chapter  7
Conclusion
Pages 5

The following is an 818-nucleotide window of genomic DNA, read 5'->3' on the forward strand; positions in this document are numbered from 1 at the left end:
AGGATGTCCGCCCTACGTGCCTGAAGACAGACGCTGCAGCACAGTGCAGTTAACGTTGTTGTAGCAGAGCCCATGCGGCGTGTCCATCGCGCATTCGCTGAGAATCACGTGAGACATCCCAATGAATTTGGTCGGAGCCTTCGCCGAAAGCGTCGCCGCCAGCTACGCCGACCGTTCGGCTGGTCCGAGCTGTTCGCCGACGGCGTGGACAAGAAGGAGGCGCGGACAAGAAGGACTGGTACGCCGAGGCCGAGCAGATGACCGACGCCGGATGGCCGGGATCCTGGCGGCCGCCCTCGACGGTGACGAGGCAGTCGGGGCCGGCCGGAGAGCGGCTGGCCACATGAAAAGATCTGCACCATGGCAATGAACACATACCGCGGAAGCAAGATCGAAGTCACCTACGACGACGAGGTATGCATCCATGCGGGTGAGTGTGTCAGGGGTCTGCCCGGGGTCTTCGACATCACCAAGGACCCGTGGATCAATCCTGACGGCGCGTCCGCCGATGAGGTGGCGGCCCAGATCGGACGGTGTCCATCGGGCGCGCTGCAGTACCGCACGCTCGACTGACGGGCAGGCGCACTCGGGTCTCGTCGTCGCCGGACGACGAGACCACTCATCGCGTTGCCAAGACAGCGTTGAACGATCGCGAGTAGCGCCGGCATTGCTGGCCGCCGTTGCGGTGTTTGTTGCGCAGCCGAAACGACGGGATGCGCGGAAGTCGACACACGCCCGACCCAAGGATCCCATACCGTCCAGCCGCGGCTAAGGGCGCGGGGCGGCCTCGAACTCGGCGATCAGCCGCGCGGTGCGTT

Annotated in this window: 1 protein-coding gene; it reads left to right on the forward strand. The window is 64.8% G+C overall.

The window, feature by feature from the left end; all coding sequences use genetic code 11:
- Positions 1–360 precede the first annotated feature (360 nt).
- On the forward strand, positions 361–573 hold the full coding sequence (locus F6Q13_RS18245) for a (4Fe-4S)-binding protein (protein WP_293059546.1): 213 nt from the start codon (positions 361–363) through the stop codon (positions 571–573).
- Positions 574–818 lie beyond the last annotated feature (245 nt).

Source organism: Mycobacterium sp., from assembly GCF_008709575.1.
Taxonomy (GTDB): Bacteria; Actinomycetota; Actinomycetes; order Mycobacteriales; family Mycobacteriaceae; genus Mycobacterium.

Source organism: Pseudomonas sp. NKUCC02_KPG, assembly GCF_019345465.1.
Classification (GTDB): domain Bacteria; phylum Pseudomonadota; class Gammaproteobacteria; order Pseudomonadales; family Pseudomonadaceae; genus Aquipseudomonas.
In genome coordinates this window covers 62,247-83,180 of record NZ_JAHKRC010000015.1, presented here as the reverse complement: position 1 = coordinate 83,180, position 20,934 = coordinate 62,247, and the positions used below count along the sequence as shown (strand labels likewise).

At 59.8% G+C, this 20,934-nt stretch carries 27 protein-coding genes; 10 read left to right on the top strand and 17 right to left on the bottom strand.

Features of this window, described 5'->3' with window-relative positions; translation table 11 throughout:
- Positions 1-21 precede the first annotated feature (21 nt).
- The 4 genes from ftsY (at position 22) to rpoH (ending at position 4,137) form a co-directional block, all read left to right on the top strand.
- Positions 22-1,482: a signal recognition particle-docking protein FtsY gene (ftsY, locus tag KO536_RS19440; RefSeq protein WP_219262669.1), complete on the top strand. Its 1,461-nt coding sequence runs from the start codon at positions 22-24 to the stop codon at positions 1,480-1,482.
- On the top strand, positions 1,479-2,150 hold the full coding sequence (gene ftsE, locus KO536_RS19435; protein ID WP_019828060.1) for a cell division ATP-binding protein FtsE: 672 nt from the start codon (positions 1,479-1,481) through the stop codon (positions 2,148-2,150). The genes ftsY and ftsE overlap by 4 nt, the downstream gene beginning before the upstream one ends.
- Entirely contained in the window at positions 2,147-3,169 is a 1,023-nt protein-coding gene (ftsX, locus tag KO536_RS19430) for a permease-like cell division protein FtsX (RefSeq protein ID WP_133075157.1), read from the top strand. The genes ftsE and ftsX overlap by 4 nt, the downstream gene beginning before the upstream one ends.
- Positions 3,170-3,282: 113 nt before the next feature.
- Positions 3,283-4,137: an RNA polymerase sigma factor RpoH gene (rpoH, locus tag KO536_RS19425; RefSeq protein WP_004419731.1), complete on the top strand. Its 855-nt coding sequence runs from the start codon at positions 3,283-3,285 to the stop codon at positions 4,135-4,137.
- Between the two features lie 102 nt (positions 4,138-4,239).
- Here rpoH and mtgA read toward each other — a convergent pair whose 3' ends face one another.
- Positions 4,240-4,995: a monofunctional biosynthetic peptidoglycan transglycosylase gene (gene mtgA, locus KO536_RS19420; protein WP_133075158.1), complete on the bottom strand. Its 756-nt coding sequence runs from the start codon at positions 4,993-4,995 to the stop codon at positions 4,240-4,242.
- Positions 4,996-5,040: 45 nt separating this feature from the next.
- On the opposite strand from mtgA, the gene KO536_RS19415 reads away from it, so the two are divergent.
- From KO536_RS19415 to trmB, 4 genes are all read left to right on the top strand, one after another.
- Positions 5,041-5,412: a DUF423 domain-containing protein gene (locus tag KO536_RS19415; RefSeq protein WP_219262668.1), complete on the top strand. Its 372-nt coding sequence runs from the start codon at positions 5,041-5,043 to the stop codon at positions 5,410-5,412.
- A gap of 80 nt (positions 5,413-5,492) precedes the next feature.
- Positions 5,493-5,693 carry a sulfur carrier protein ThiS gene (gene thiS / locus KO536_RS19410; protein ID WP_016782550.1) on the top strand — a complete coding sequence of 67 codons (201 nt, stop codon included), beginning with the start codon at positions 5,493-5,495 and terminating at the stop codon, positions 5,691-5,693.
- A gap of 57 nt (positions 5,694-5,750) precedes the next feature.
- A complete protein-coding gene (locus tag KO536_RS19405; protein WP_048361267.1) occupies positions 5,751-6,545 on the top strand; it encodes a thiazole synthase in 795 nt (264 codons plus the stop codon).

This book analysed the notions of “respect for the strong” and “sympathy for the weak” as they appear in selected works of Japanese narrative. Let me repeat and confirm the result of our discussion. We examined three premodern literary works – The Tale of Genji, The Tale of the Heike and The Eight Dog Chronicles – in addition to four twentieth-century stories by Kawabata Yasunari. As preparation for this analysis, we referred to the philosophical, religious and political writings of Saichd, Tokuitsu, Genshin, Hdnen, Yamazaki Ansai, Ogye Sorai, Itd Jinsai, Fukuzawa Yukichi and Kitamura Tdkoku. We noted the idea of egalitarianism espoused by Yukichi, and that of Hdnen, Jinsai and Tdkoku. We also briefly referred to the theories of Western thinkers, including Thomas Hobbes, John Locke, JeanJacques Rousseau, Karl Marx and John Rawls. The main discussion focused on the relationship between “respect for the strong” (Social Darwinism) and “sympathy for the weak” (egalitarianism) in a manner that problematised two points. The first is the fact that “respect for the strong” and “sympathy for the weak” often appear in the history of Japanese thought and literature simultaneously and contradictorily as both respect for endeavour (respect for the strong) and egalitarianism (sympathy with the weak). The second point problematised the close relationship between egalitarianism and nationalism.